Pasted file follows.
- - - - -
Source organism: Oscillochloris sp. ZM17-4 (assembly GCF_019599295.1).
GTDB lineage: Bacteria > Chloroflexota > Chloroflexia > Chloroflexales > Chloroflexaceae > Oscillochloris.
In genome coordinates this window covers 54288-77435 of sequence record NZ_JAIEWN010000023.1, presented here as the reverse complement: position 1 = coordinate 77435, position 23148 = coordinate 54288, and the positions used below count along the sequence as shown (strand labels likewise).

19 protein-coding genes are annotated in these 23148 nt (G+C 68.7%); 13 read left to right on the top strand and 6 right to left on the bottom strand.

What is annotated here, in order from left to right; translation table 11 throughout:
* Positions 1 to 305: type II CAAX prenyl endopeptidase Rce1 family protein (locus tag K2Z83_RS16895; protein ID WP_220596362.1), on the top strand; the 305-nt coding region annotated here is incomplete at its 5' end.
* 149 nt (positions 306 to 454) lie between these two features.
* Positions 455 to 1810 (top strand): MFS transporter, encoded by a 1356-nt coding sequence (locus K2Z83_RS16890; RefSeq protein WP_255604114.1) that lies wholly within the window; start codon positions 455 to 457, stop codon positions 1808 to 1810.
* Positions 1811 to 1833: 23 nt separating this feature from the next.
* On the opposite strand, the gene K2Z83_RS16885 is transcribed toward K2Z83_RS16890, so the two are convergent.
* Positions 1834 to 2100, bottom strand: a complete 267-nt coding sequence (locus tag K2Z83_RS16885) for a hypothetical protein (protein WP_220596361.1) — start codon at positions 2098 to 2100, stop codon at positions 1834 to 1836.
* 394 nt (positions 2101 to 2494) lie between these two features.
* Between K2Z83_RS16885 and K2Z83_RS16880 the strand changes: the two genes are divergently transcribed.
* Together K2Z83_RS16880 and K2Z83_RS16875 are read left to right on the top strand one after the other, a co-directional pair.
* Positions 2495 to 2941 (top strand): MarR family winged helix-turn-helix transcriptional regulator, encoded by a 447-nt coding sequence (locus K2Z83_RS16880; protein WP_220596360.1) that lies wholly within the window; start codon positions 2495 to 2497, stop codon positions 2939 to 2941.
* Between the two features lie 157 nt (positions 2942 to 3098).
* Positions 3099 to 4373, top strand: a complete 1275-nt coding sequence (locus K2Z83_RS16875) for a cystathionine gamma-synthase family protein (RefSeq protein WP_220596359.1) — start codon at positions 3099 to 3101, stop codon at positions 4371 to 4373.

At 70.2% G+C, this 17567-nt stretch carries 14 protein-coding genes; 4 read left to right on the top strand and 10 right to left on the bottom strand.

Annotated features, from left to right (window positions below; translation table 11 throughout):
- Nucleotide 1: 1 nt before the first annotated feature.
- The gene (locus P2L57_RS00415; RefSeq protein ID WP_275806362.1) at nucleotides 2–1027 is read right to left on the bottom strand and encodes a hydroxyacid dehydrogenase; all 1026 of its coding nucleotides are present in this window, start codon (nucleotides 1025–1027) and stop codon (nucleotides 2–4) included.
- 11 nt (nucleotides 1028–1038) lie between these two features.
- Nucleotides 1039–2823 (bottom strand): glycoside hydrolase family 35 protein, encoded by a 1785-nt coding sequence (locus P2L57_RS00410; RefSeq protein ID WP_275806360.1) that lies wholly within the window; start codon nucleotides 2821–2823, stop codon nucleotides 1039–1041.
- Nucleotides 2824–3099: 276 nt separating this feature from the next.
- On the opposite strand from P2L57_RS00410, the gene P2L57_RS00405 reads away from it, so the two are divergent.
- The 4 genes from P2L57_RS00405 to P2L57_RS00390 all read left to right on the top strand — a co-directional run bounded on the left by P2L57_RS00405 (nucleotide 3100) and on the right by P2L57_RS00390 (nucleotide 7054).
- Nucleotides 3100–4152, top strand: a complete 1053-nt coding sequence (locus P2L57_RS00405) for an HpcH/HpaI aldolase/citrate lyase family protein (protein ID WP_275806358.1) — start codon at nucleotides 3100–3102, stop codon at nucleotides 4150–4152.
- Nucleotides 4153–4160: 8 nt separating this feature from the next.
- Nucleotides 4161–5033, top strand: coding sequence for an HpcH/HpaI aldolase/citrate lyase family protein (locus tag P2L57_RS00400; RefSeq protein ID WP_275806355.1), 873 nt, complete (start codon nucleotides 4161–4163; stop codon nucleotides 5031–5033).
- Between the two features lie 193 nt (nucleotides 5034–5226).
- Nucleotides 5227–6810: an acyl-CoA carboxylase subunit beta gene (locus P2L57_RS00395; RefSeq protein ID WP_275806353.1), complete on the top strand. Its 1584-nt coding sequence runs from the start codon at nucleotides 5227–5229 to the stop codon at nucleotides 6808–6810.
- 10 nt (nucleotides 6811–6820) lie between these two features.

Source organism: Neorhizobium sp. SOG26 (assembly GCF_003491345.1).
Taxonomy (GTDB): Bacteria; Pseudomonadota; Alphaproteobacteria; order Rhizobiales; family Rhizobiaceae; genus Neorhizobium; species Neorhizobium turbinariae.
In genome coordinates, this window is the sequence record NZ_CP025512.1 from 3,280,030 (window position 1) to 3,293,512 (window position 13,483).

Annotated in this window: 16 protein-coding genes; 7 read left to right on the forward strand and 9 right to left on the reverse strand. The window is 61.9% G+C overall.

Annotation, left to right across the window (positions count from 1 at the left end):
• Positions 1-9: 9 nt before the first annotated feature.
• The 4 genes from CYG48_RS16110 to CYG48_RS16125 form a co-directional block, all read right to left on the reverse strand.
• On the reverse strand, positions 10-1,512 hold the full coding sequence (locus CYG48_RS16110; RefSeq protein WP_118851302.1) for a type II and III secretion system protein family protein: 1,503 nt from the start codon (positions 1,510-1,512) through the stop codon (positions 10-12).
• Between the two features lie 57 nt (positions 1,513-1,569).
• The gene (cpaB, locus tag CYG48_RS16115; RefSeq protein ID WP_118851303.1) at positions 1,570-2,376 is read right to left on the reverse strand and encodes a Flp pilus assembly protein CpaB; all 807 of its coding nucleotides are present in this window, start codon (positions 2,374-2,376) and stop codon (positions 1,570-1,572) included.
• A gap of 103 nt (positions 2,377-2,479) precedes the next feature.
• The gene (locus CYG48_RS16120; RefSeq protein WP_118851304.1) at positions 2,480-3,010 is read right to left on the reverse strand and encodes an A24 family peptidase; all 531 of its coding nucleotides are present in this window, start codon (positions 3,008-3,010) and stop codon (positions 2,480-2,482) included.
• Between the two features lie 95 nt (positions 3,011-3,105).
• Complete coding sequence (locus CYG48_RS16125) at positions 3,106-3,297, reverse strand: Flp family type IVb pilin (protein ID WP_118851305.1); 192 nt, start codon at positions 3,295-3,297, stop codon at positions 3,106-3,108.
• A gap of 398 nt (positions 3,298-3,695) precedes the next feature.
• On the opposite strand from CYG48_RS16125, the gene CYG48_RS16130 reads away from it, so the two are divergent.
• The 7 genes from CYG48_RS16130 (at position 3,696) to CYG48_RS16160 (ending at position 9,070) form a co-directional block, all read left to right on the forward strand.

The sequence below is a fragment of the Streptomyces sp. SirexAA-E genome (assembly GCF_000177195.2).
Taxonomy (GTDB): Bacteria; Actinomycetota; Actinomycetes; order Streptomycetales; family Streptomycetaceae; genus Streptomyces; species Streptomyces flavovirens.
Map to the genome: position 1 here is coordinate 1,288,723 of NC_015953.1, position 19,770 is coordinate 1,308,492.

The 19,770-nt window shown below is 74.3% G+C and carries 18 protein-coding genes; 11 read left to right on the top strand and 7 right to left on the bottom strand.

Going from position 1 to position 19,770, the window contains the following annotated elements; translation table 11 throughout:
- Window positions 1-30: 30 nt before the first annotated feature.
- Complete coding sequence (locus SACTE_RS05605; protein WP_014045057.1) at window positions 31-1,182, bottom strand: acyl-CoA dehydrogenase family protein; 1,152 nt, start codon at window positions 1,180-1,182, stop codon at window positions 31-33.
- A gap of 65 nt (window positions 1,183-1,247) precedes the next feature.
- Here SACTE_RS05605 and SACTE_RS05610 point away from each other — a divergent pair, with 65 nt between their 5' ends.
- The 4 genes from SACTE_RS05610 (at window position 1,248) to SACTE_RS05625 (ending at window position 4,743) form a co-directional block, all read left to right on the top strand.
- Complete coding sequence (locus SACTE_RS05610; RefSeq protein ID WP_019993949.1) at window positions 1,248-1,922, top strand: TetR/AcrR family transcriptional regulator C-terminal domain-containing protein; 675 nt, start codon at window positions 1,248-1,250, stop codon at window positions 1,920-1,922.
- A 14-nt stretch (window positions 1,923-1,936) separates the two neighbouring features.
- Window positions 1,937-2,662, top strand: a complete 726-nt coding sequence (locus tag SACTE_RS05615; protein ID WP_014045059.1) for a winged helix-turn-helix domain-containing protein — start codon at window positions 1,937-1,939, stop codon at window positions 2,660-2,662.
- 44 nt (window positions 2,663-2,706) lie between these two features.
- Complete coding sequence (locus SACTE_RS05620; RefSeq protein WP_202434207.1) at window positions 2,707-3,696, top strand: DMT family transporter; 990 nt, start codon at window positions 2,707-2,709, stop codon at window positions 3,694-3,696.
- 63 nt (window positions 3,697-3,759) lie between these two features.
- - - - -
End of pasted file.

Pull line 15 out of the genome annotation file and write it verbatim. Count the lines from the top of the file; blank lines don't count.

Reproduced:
* Positions 2495 to 2941 (top strand): MarR family winged helix-turn-helix transcriptional regulator, encoded by a 447-nt coding sequence (locus K2Z83_RS16880; protein WP_220596360.1) that lies wholly within the window; start codon positions 2495 to 2497, stop codon positions 2939 to 2941.